Hacking-Power Coup by Uncle Sam Incites Google

     (CN) – Plans to expand the FBI’s authority in remotely accessing computers raises “monumental” constitutional issues, Google told a judicial rules committee.
     The warning from Google comes after the Justice Department asked a little-known judicial advisory committee to amend Rule 41 of the federal rules of criminal procedure, a regulation that for now allows judges to issue search warrants only within their judicial district.
     But the government asked the Advisory Committee on the Federal Rules of Criminal Procedure to let judges issue search warrants “to use remote access to search electronic storage media and to seize or copy electronically stored information located within or outside that district.”
     It claims that this change is necessary because criminals are increasingly using methods to hide the location of their computers, or using a network of computers in multiple districts, which requires a search warrant in each district to investigate.
     Google submitted comments on Feb. 13 opposing the expansion of the government’s warrant powers.
     The search-engine giant argues that the rule change raises “a number of monumental and highly complex constitutional, legal, and geopolitical concerns that should be left to Congress to decide.”
     There is “no doubt” that the proposed rule change would lead to the seizure of data from computers located outside the U.S., directly stepping on the sovereignty of other nations, Google says.
     It also slams the proposed amendment of being vague for failing to define terms such as “remote access,” or specify how it will handle information collected that is not within the terms of the warrant.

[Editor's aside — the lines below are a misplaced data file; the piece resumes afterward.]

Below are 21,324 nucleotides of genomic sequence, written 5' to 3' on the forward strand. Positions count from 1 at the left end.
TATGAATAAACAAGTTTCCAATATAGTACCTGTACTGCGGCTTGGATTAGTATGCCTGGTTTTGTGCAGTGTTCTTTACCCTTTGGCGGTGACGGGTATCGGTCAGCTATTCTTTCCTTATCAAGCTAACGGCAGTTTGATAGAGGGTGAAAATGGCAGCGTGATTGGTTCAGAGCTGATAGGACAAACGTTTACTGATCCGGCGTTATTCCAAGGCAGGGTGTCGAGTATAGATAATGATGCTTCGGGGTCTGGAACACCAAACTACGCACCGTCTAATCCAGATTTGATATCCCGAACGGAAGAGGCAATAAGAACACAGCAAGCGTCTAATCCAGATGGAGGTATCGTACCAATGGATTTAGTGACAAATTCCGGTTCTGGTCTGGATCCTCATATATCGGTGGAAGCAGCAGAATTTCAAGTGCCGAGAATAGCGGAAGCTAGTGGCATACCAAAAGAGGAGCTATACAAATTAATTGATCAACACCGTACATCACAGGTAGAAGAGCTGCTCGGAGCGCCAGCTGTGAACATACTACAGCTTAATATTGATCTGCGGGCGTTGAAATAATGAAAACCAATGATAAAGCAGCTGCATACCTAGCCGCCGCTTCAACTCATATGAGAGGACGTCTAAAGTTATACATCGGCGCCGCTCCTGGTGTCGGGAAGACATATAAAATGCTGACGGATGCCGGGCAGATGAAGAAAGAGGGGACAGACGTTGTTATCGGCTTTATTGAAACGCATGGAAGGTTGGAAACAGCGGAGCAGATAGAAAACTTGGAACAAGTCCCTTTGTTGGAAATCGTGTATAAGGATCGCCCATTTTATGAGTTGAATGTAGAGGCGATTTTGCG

“None of the sample warrants provide any details regarding the nature of the NIT [network investigative technique] being deployed, technical details specifying how the NIT will extract the specified information, or details regarding how the NIT will avoid collecting information belonging to non-targets who may innocently access the targeted website or share the targeted device or account,” Google’s letter says. “In short, ‘remote access’ seems to authorize government hacking of any facility wherever located.”
     Richard Salgado, Google’s legal director, wrote in a blog post Wednesday that the rule change “threatens to undermine the privacy rights and computer security” of all internet users.
     Many banks, online retailers, and other businesses use a virtual private network (VPN) to protect users’ information, but these networks may be subject to a warrant if the rule is changed because a VPN often hides the actual location of a network.
     Salgado said: “The Advisory Committee is entertaining a dramatic change to electronic surveillance rules. Congress is the proper body to determine whether such changes are warranted, and we urge the Committee to respect Congress’ traditional role in prescribing the substantive rules governing electronic surveillance.”

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